The most American of sports acted in a very un-American fashion on April 21. NFL Commissioner Roger Goodell laid a suspension on Pittsburgh Steelers quarterback Ben Roethlisberger.
Roethlisberger was accused of sexually assaulting a woman in a Milledgeville nightclub on March 5.
Pardon me, Herr Goodell, but I’d like to remind you of this concept called “innocent until proven guilty.” It probably seems inconsequential to you, but the American legal system actually places quite a bit of weight on it.
I realize it was cool back in 2000 when World Wrestling Federation superstar Stone Cold Steve Austin instituted a “guilty until proven innocent” policy to find out who ran him over with a car about nine months prior, but this is real life.
(Yes, wrestling is fake. If you didn’t hear it from me, it would’ve been someone else.)
In real life, we only punish people when there is sufficient evidence of a punishable offense. Ocmulgee Circuit District Attorney Fred Bright admitted, “looking at all the evidence here, we don’t even have probable cause,” in an April 12 press conference.
Perhaps most significant was the fact that the emergency room doctor who treated Roethlisberger’s accuser after the incident could not definitively state whether the “superficial laceration and bruising” on the woman’s genital area was a result of assault.
Additionally, there was no semen, and the male DNA found was insufficient to create a profile or establish that an assault had occurred. Being unable to win a case is the same as losing a case in my book, so Roethlisberger certainly appears innocent to me.
The problem is that there are so many unanswered questions, which allow for too many wildly disparate possible scenarios. I’m not asserting that any one is what happened. The point is that we can’t discount any of them due to want of further evidence. The NFL and the public should’ve considered all possibilities before making any proclamations about Roethlisberger’s innocence or guilt.
For instance, most people who have turned against Roethlisberger will point to the fact that Bright consistently referred to Roethlisberger’s accuser as a “victim,” which suggests that Bright believes Roethlisberger is guilty.
What a novel concept. A district attorney is perhaps trying to bolster his public image by selling the idea that the accused is a scumbag and that the helpless citizens need some mighty hero — let’s say, oh, I don’t know, a district attorney — to swoop in and save the day? Would this really come as a surprise to anyone?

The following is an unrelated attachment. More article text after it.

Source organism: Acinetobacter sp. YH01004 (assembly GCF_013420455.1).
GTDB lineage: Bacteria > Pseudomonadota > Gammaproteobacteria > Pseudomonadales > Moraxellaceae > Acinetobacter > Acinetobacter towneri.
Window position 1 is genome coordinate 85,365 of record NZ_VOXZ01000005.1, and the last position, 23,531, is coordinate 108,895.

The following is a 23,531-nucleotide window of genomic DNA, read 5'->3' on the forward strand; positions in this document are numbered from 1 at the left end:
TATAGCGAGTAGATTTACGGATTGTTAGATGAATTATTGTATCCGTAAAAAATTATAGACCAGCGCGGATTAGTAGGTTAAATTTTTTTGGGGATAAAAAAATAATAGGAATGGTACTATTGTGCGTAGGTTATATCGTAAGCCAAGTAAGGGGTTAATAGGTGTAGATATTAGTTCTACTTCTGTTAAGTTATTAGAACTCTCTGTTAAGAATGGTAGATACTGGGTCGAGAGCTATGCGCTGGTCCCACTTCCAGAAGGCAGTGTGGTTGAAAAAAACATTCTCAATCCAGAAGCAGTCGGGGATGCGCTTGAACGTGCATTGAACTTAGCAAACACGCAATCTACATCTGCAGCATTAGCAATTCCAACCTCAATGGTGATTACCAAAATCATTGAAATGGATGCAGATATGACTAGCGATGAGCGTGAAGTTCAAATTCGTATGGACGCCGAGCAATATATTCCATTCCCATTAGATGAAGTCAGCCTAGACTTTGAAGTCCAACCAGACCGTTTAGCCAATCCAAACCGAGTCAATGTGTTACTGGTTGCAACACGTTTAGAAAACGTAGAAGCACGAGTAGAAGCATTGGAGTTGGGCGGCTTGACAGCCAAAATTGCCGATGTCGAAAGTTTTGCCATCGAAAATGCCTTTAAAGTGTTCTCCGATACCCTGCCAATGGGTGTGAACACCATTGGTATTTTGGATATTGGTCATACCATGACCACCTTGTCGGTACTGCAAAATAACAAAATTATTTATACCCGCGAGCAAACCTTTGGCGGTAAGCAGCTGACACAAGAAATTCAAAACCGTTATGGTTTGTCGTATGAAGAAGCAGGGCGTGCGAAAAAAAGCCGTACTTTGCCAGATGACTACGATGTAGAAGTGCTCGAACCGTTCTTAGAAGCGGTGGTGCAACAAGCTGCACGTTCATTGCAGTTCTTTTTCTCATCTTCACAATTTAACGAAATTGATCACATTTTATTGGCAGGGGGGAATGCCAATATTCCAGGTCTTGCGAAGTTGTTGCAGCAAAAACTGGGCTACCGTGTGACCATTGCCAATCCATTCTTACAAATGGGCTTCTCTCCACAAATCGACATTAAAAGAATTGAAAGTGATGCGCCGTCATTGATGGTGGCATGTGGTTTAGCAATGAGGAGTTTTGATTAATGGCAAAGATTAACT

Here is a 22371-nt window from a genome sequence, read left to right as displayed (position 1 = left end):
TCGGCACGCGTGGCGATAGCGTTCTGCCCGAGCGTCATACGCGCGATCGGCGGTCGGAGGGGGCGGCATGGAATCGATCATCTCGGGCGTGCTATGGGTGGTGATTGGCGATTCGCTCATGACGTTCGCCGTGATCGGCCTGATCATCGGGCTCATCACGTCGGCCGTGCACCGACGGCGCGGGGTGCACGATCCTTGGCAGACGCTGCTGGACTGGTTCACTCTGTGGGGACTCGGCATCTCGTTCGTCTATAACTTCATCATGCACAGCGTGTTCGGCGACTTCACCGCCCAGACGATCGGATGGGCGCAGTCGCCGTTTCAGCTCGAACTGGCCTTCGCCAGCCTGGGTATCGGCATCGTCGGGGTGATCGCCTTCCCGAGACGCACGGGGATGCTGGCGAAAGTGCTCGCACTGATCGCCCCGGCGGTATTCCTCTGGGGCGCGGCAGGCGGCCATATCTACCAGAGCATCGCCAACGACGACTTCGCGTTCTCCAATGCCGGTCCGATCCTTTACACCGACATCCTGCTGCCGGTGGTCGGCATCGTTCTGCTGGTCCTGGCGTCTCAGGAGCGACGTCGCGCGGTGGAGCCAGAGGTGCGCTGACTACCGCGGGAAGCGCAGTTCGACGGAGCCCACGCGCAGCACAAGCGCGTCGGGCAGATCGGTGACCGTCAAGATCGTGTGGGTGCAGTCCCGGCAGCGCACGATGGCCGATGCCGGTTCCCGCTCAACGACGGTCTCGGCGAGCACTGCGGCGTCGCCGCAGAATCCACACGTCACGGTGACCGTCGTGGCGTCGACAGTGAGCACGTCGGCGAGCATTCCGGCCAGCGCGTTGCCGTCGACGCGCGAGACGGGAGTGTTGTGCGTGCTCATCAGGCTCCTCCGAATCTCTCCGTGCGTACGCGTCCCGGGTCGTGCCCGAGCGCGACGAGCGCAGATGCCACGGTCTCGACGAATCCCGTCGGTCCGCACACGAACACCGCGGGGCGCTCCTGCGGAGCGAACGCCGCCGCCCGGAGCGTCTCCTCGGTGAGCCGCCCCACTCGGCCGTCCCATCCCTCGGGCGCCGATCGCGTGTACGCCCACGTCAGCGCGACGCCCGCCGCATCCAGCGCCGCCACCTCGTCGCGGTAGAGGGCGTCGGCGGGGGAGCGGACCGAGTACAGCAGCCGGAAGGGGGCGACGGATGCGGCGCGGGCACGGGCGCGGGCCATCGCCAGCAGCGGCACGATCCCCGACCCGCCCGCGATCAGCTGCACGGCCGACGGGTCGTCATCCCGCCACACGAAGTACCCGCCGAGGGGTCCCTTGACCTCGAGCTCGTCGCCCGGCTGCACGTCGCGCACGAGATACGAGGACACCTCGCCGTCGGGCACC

Bright is a government official who isn’t immune to the pressures of the wicked game of politics. A cleverly constructed word, politics. “Poli“ means “many,” and “tics” means “little bloodsucking creatures who sustain their own life by exploiting others.”
I only have to point you four years in the past to find a cautionary tale of a DA who was willing to recklessly ruin the lives of innocent men. Mike Nifong was Durham County DA in March of 2006 (emphasis on “was”). He attempted to prosecute three members of the Duke University men’s lacrosse team after an exotic dancer accused them of raping her.
As the case progressed, Nifong was found to be as inept as Ray Charles trying to play “Where’s Waldo?” Attorney General Roy Cooper took over the case in January 2007 and declared the three lacrosse players innocent in April.
And let’s not forget that Roethlisberger’s accuser may have had ulterior motives of her own. The climate of the NFL is such that if a woman utters “rape” within five syllables of a player’s name, said player is likely to face substantial punishment. Is it unfathomable that this woman realized that she could do monumental damage to this high-profile person with a simple accusation and sought to capitalize on her position of power?
Or maybe the situation was more benign.
Reports of the incident mention consumption of large quantities of alcohol. Perhaps some bad decisions were made under the influence, decisions that Roethlisberger’s accuser came to regret, so she spun to story to convince both herself and others that she was the victim.
What if the woman was so heavily intoxicated that she was unable to clearly state that she didn’t want to have sex? What if Roethlisberger’s accuser suffered from a mental disorder which could have prevented her from perceiving the circumstances clearly? Again, I’m making no claims that any one of these scenarios is the truth. We just don’t know. What we do know is that, as Bright conceded, “the overall circumstances do not lead to a viable prosecution,” and this is the only fact the NFL should’ve based its decision on.
— Michael Yu is a senior from Houston, Texas, majoring in newspapers